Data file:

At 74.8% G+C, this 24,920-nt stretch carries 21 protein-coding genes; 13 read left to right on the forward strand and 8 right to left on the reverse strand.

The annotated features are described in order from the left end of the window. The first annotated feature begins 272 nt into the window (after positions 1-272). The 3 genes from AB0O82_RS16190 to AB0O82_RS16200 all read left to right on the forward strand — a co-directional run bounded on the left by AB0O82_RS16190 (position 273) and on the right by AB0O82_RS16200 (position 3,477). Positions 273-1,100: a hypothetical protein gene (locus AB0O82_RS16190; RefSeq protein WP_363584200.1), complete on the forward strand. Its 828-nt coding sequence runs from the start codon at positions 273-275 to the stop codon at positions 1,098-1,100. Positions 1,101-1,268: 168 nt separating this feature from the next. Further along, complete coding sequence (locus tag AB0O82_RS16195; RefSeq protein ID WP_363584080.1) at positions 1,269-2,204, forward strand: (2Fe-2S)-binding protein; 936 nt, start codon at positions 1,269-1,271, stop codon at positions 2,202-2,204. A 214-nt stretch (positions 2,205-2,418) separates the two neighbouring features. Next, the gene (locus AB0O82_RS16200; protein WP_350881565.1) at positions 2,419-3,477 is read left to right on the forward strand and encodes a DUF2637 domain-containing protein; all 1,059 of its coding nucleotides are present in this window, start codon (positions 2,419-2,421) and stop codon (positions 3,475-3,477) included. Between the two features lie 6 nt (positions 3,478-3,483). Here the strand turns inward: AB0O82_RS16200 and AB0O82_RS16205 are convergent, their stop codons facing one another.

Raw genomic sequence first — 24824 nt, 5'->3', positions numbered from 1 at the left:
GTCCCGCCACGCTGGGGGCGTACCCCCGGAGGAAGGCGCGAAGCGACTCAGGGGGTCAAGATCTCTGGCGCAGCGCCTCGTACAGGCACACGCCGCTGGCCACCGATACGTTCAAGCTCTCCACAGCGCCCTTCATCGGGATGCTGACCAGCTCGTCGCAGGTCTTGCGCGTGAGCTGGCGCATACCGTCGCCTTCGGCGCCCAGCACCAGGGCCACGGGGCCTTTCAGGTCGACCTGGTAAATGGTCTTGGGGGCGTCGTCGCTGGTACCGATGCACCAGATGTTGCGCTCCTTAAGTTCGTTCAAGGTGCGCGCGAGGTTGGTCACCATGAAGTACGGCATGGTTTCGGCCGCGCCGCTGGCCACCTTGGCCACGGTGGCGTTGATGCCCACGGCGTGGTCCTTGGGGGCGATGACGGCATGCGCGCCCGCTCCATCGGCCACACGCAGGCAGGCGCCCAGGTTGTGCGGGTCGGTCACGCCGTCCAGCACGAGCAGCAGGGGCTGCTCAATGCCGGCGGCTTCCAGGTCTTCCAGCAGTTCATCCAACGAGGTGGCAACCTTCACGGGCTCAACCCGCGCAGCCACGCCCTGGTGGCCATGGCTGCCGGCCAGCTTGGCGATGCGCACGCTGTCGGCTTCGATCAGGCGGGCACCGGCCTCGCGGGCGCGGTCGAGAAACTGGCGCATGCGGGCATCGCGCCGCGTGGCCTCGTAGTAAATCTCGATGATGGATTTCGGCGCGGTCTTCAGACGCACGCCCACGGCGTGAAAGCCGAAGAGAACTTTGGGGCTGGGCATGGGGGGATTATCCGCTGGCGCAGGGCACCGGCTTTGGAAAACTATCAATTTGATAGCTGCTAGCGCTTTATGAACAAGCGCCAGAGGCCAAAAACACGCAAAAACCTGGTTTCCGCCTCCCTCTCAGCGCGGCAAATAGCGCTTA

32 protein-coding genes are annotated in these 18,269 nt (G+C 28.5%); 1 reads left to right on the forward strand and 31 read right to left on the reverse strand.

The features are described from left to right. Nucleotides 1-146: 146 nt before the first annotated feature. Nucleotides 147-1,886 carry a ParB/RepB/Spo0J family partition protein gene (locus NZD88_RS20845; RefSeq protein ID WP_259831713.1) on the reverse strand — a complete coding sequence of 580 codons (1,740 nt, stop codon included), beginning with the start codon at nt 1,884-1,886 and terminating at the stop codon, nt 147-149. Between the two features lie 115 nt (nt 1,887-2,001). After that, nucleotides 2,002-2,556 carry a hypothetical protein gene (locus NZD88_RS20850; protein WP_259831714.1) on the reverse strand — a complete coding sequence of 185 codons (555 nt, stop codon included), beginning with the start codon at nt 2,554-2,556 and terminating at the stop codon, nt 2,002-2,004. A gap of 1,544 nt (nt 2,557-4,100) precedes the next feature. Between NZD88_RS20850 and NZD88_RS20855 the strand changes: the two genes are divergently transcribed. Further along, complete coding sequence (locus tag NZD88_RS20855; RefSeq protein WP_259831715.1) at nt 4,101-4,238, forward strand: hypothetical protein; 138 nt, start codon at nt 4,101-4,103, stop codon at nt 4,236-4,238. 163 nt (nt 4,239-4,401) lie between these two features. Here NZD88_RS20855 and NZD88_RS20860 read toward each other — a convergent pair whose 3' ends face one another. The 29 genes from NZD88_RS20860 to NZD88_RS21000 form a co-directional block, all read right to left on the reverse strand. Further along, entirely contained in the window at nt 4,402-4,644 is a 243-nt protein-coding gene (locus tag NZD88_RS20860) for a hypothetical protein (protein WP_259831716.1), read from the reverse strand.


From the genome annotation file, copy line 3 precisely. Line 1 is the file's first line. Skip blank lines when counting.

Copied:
Raw genomic sequence first — 24824 nt, 5'->3', positions numbered from 1 at the left: